Browsing through bookstores this summer (for those that still do this sort of thing) you may stumble across the name Jo Nesbø. A Norwegian author responsible for the popular Harry Hole series following a loner alcoholic detective on his investigations around Oslo and various other locales (currently eight novels and counting), his books continue to be translated for an English language readership in love with continuation, sequels, and a hint of darkness in their literature. Although we as Americans are not particularly discerning when it comes to showering our love and cash on crime stories (see Janet Evanovich or American crime television, particularly CSI), when the narratives are good — I mean really good — they immediately become beacons of storytelling in a sea of media mediocrity. This is why Twin Peaks became a phenomenon in the 1990s and True Detective stopped everyone in their tracks earlier this year. As Hollywood and television moguls search for new material, it looks as if Nesbø may quickly become one of their go-to sources — a good thing for lovers of quality crime escapades. The first film adapted from Nesbø’s oeuvre, Headhunters, was a well-received darkly comic crime thriller and one of the best performing Norwegian films of all time. He has since been rumored to be working with Leonardo DiCaprio on an adaptation of Blood on Snow, a novel he wrote under the pen name Tom Johansen.
Jackpot, then, marks the second “Nesbø crime film,” although this time it is an original story, not his novels, that serve as the source material. Director Magnus Martens — known in Norway for his television work — was a surprise choice to direct the film, but he shows enough skill with the cinematic medium to make things interesting. The film begins with Oscar Svendsen (Kyrre Hellum), manager of an artificial Christmas tree factory, waking up in a strip club surrounded by discharged weapons and dead bodies. The police, lead by cocky know-it-all Inspector Solør (Henrik Mestad), interrogate Oscar, kicking off a series of flashbacks that slowly unravel how he found his way into this precarious situation. Those who enjoyed the back-and-forth between past and present in True Detective will enjoy a similar technique in Jackpot (it should be noted this is not an original narrative device: Michael Curtiz’s elaborate noir, Mildred Pierce, was perhaps the first crime tale to implement this flawlessly). Strong-armed into a soccer betting pool with his ex-con employees (Oscar’s tree factory participates in a prison work rehabilitation program), they end up winning millions picking every match correctly, thanks in part to last minute advice from one of Oscar’s old flames. But even before the money is in their hands, members of the betting pool start to die.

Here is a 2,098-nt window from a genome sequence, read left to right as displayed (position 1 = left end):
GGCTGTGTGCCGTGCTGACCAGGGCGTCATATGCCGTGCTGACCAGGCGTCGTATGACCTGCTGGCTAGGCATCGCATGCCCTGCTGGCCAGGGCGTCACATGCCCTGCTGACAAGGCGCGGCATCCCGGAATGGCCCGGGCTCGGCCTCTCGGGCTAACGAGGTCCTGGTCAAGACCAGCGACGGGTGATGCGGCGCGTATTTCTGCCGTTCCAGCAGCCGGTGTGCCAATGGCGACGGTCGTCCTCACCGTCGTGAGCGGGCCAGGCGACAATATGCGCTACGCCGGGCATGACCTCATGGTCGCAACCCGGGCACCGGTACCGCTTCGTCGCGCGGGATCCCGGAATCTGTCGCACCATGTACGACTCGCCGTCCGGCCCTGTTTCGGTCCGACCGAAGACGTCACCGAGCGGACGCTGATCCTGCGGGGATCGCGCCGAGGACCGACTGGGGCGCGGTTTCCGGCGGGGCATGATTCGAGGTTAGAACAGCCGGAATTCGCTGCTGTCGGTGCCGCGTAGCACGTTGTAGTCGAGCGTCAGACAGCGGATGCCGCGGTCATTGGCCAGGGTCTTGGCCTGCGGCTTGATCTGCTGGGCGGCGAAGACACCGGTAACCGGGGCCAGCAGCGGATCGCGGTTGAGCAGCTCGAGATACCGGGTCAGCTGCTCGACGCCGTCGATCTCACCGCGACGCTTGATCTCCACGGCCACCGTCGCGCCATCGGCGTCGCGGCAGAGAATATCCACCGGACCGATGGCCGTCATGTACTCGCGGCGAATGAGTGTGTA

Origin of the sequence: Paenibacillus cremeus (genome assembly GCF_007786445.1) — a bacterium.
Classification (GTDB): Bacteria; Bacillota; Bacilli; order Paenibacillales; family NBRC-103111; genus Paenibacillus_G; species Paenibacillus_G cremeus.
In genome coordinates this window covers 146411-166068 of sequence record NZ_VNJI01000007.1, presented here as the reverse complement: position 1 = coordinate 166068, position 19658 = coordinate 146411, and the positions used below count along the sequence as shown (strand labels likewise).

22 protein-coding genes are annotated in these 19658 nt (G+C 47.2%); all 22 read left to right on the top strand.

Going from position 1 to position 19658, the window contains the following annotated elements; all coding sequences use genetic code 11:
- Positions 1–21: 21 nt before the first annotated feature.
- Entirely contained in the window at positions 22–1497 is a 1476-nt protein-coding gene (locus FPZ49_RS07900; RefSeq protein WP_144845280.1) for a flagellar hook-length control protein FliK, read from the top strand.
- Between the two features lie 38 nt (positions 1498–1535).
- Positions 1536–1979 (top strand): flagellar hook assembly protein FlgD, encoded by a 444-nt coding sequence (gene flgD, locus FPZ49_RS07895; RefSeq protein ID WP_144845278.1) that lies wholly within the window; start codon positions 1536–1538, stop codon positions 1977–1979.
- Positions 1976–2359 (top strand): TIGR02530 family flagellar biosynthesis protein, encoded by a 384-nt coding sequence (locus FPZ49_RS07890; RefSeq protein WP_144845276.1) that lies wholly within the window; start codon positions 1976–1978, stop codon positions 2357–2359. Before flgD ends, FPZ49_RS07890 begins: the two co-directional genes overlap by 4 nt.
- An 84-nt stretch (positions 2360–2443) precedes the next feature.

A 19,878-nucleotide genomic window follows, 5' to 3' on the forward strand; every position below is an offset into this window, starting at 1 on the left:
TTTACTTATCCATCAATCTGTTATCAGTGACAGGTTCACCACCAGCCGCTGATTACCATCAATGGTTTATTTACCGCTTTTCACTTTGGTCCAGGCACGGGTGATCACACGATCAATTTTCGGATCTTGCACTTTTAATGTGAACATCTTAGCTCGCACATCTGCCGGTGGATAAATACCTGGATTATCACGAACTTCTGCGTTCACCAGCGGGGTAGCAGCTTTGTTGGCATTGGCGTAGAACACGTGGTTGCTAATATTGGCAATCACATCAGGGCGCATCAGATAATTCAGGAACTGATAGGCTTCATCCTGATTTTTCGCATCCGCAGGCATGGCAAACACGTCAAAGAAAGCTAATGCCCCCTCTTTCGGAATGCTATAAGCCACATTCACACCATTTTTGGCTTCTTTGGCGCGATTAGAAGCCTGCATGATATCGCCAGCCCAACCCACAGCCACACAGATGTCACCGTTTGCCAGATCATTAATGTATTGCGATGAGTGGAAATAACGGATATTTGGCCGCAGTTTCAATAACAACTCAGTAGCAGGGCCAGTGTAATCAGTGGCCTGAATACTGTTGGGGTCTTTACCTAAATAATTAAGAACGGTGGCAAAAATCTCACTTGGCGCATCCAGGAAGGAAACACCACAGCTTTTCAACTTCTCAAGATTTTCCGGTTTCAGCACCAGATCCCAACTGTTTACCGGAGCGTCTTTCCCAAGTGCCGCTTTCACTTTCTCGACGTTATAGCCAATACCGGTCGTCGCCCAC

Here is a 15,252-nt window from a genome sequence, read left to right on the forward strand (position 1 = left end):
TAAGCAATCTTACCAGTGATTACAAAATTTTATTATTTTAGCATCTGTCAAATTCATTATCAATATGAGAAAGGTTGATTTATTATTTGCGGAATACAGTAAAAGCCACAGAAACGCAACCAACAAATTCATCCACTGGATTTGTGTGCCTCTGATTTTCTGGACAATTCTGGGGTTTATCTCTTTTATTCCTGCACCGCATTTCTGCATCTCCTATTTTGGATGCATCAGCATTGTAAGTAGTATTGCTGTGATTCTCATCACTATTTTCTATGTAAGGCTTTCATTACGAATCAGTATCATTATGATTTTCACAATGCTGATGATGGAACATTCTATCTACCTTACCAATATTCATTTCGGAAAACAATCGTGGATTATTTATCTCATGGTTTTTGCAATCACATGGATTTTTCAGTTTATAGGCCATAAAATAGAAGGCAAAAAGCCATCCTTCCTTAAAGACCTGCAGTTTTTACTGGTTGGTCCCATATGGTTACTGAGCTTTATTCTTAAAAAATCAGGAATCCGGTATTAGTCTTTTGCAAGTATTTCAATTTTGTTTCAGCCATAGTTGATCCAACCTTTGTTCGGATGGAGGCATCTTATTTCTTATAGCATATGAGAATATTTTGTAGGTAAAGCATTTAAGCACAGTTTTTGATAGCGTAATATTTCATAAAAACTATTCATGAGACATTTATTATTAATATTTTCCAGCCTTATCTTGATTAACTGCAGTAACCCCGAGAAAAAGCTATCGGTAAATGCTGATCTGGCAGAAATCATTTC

The film never really attempts any mystery behind the killings — it is all told matter-of-factly to the disbelieving Inspector Solør — but it does have fun with its flashbacks. These bumbling small time criminals provide plenty of dark comedy as they careen from scenario to scenario, including the search for the head of a man in a field of sheep, a body stuffed in a tanning booth and the dismemberment of one of the betting pool members over casual conversation. It may sound like grim material, but compared to something like a Coen brothers film (to which this Nesbø-style crime caper will ultimately draw comparisons, particularly Fargo), it comes across as light-hearted. Although the ending lacks the of the rest of the film’s overall energy and slyness — attempting a bit of a twist — the other 85 minutes are good enough to forgive this minor misstep. We can only hope Hollywood treats Nesbø’s material so well in the coming years.